No guarantees, reliable reliever says

Updated: November 17, 2003, 5:56 PM ET
Associated Press

BOSTON -- Mike Timlin didn't doubt manager Grady Little while sitting in the bullpen, waiting for the phone to ring, and he isn't going to start now.

"I'm not going to second-guess what Grady did there," Timlin said Monday during a conference call to discuss his new contract with the Red Sox. "He was between a rock and a hard place. I guarantee there's no person in this country who would want to sit in that seat and make that decision."

Timlin, who agreed to a one-year deal with an option for a guaranteed $2.75 million, was Boston's most reliable reliever last season, going 6-4 with two saves and a 3.55 ERA and leading the team with 72 appearances. In the playoffs, he retired his first 23 batters and did not allow a run in 9 2/3 innings as he developed into an eighth-inning specialist.

I guarantee there's no person in this country who would want to sit in that seat and make that decision.
Mike Timlin

But with Boston leading 5-2 in the eighth inning of the seventh game of the AL Championship Series against the New York Yankees, Little decided to let Pedro Martinez try to pitch his way out of trouble. Martinez blew a 5-2 lead before Timlin came in to finish the eighth, the Yankees won in 11 innings and Little was let go as manager after the season.

"Sure, I reflect on it. I'm like everybody else. I could go, 'What if? What if?' " Timlin said.

Martinez said after the game that Little wasn't to blame, and Timlin pointed out that there was no guarantee that he and closer Scott Williamson would have done better.

"You don't know," Timlin said. "That's the really cool thing about baseball: You don't know. If Pedro stayed in there and got everybody out, we wouldn't be having this conversation."

Timlin, 37, will get $2.5 million next year, and Boston has a $2.75 million option with a $250,000 buyout.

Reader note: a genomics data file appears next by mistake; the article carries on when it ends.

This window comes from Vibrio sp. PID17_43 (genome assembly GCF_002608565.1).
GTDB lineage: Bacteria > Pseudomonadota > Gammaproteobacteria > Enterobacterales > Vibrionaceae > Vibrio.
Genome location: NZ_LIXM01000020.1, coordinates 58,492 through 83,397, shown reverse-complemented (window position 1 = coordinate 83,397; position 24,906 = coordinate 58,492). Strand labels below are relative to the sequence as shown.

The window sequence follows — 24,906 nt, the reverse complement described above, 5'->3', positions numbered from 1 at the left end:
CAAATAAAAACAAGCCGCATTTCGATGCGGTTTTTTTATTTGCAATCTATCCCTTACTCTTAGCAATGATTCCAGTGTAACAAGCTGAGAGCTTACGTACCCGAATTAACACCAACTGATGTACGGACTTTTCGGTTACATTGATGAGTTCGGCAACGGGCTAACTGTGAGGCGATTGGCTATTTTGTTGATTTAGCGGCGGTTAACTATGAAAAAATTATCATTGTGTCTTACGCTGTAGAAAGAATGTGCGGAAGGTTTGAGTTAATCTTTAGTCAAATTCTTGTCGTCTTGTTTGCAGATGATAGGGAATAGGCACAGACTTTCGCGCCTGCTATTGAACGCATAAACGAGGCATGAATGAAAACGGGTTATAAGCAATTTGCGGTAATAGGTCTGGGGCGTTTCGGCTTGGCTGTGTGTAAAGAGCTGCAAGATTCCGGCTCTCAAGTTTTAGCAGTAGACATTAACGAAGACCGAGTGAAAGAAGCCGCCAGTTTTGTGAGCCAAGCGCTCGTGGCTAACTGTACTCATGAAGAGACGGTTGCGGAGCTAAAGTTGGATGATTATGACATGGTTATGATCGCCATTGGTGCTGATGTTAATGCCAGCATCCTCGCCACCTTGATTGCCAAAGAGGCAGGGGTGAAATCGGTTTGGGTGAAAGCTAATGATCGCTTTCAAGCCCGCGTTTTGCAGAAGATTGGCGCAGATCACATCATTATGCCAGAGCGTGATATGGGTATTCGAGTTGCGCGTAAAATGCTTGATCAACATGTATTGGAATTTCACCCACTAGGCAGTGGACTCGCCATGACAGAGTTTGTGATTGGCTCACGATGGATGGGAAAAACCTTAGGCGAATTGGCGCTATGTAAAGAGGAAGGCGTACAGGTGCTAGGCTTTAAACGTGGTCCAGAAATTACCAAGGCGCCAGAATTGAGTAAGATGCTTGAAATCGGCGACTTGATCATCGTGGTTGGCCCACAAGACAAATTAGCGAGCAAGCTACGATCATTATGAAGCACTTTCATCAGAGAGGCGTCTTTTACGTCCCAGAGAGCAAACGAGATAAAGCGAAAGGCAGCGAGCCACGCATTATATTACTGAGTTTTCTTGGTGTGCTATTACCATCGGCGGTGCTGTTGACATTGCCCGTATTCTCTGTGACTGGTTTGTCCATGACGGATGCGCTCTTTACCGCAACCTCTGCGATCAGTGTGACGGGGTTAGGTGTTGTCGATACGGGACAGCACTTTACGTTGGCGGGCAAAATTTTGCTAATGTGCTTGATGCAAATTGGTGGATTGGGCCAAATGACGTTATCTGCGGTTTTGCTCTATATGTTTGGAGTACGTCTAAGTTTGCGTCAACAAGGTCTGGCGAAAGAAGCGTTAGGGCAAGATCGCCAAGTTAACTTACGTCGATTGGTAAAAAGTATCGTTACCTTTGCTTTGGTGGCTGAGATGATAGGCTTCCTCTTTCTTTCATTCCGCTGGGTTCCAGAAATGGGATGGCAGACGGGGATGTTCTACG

Timlin was disappointed that Little was not brought back. The Red Sox have interviewed Glenn Hoffman, Terry Francona and Joe Maddon and are still considering candidates. They hope to make a decision by the end of the month.

Timlin said he spoke with Little after the manager was let go and they discussed their respective options.

"I really enjoyed playing for Grady. If I had signed with another team, it would have been a new manager anyway. So I might as well be comfortable again," Timlin said. "Grady played a huge part in how we related to each other. You can't duplicate that. But the next manager might do something better that Grady lacked.

"I expect great things to happen," he said. "There was a unique satisfaction among Red Sox players about what we accomplished."

Also Monday, the results of the AL MVP voting were announced, with a league-high six Red Sox players receiving votes. Texas shortstop Alex Rodriguez won with 242 points, with Boston's David Ortiz fifth (130), Manny Ramirez sixth (100), Nomar Garciaparra seventh (99), Bill Mueller 12th (45), Pedro Martinez 22nd (7) and Jason Varitek 25th (3).

"We have 25 guys that were going in one direction," said Timlin, who said he would have voted for Mueller, the Red Sox third baseman and the AL batting champion. "As we rolled along the season, we didn't really fall off the track. There's a lot of other teams, if they lost a guy in their lineup, their offense suffers. Ours did not. Nothing slowed us down. That type of machine is what we were featuring all the time. That just doesn't happen a lot."


Copyright 2003 by The Associated Press

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